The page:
SIM: These people are just living their lives in what are extraordinarily difficult situations and I think that by portraying them in this way, you show the incredible resilience in the face of that. No matter what craziness is going on or how absurd the situation might be (which creates a lot of funny/sad moments), these people are under the thumb of some pretty insane “leaders.” But there is this sanguine quality, nonetheless, because they still have to live under those circumstances and make the best of it. This is what you capture so beautifully, I think.
I want to talk about this bartender in El Olvido, Mr. Kanashiro. He’s our journeyman through this terrain and he’s so smart. His stories are just absolutely brilliant and teach us so much about the country. He's our history teacher.
HH: He’s great.
SIM: How did you meet him?
HH: My core researcher, Sonia Goldenberg, found him and told me about him. He was giving lessons [in a school for service and hospitality workers]. I talked to him in a café, just him and me, and little by little, he opened and talked about things he’s seen and done. I’d already watched him teach these lessons and knew he was a good talker. I also knew that one of the boys we met on the street [David Gutiérrez] was taking lessons from him. So, there was that connection and there was the Pisco Sour everywhere [the “official” cocktail of Peru] in both the high-class and the low-class restaurants, everyone drinks it, all the presidents drink Pisco Sours—that’s what you do in Lima in a good bar; you probably don’t ask for a whiskey on the rocks. Well, maybe an American would [laughs]. And, in my head very quickly, when I was talking with him in the café, he became the character who would come back over and over, behind the bar serving the Pisco. I wasn’t sure if he would dare to talk quite so openly like he did for me in the film. So I asked him very directly, “Mr. Kanashiro, so you agree to film with us?” “Yes, of course. I will make the Pisco.” “Yes, but there are a lot of stories you can tell.” “Mmmm, I don’t know.” But I knew he would do it the day we filmed. He is such an enthusiastic man; I could feel that he really wanted to give me a good story. His teaching sense, his humor, his wit, his sense of irony—all of this comes through.
The first scene, which is a kind of conversation off-screen as he’s preparing the Pisco, I knew would be a great start to the film because I would have Pisco and, also, in a very open and easy way, I would have the history of Peru, the history of South America.
SIM: He’s a member of the service class, as well, that hears and sees everything but remains discreet.
HH: It created a way of editing the piece in a very beautiful way. [El Olvido was edited by Danniel Danniel and Jessica de Koning.] We did it in two takes and I was able to mix them. In one shot, you don’t see his face as he talks. In the other, he is showing us the mixture of ingredients that go into the drink. And he is saying it all even though you may just see him cutting a lemon or something. I continued to shoot as he was making the Pisco. After this off-screen conversation we had, he was so hot to tell these other stories in his particular way. And, in this way, he becomes such a strong element; you are happy to see him and you appreciate his openness and his wisdom because he’s telling you all these bad things that happened in the country, the gravity of the situations there. But his stories are funny and entertaining. That’s what great comedians do.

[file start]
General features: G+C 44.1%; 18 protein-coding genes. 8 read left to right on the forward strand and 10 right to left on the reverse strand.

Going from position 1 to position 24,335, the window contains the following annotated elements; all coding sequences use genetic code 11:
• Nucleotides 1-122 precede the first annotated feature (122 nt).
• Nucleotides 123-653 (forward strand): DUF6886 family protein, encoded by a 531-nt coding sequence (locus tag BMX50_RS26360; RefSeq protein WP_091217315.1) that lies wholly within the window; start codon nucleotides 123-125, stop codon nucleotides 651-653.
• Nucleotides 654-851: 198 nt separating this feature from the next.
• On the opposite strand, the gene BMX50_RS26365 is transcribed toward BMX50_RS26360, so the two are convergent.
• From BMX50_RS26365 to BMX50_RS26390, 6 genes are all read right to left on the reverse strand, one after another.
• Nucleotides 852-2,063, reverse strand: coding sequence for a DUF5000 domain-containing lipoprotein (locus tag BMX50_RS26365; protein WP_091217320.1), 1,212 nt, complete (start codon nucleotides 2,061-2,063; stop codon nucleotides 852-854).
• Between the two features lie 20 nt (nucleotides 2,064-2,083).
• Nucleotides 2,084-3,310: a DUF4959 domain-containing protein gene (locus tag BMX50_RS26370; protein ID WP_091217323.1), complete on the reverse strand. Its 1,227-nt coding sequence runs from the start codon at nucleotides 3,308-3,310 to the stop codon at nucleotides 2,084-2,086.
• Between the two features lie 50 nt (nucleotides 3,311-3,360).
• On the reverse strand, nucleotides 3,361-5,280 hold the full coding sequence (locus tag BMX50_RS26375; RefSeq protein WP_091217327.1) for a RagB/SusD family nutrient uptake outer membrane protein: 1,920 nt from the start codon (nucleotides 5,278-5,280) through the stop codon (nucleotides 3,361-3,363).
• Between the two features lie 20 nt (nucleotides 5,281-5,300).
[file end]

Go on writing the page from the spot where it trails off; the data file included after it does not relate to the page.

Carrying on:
SIM: But this is also where the character of the country comes through so sharply, as well, a country that’s been through so much and still goes on. Everyone you speak with is like that—deep reserves of emotion but always displayed with great depths of humor--laughter and tears mixed together. Like the Pisco, there is sweetness in the sugar and bitterness in the lemon and then, of course, the wallop of the alcohol.
HH: It’s something you need to have to survive in such a country. And the Peruvians really have it. The Indians in the mountains are much more reserved, but they have it, too.
SIM: This thought leads me to want to talk about another extraordinary subject in the film. There are quite a few heartbreaking moments throughout; but, for me, what cracked mine in two was this 14-year-old boy named Henry. I wanted to ask you about this title of “Oblivion,” because to me, titles are very important, what you decide to call something is key. And so I thought about this word a lot when watching the film. There are many ways of interpreting it; it’s a complex idea, really. When I saw and listened to Henry explaining that he really is just a shell of a human being, at just fourteen years old—well, he was the physical manifestation of oblivion when it’s defined as the condition or quality of being completely forgotten. It’s a lost life.
In your years of making films, have you ever stumbled upon someone like that, someone that young?
HH: No. But I can tell you that I was looking for someone like that. The title existed before I met Henry. It’s not only related to him but I was looking for him, somebody who has no memory, whose life is so sad that it amounted to a zero, nothing. Can you imagine zero?
SIM: It is hard to imagine, but I believed him.
HH: I would have dinner with my crew—just the sound man [Piotr Van Dijk], cameraman [Adri Schover], assistant director [Ester Gould] and me. Most evenings we went to eat by ourselves to unwind. They laughed when I asked the question, “So guys, are we finding the steps that go down to reach Hell?” My intuition was telling me that I would find Henry, that if there was a Kanashiro in that country, a country with centuries of exploitation and misery, then Henry should be there, also. In fact, there are a lot of Henrys.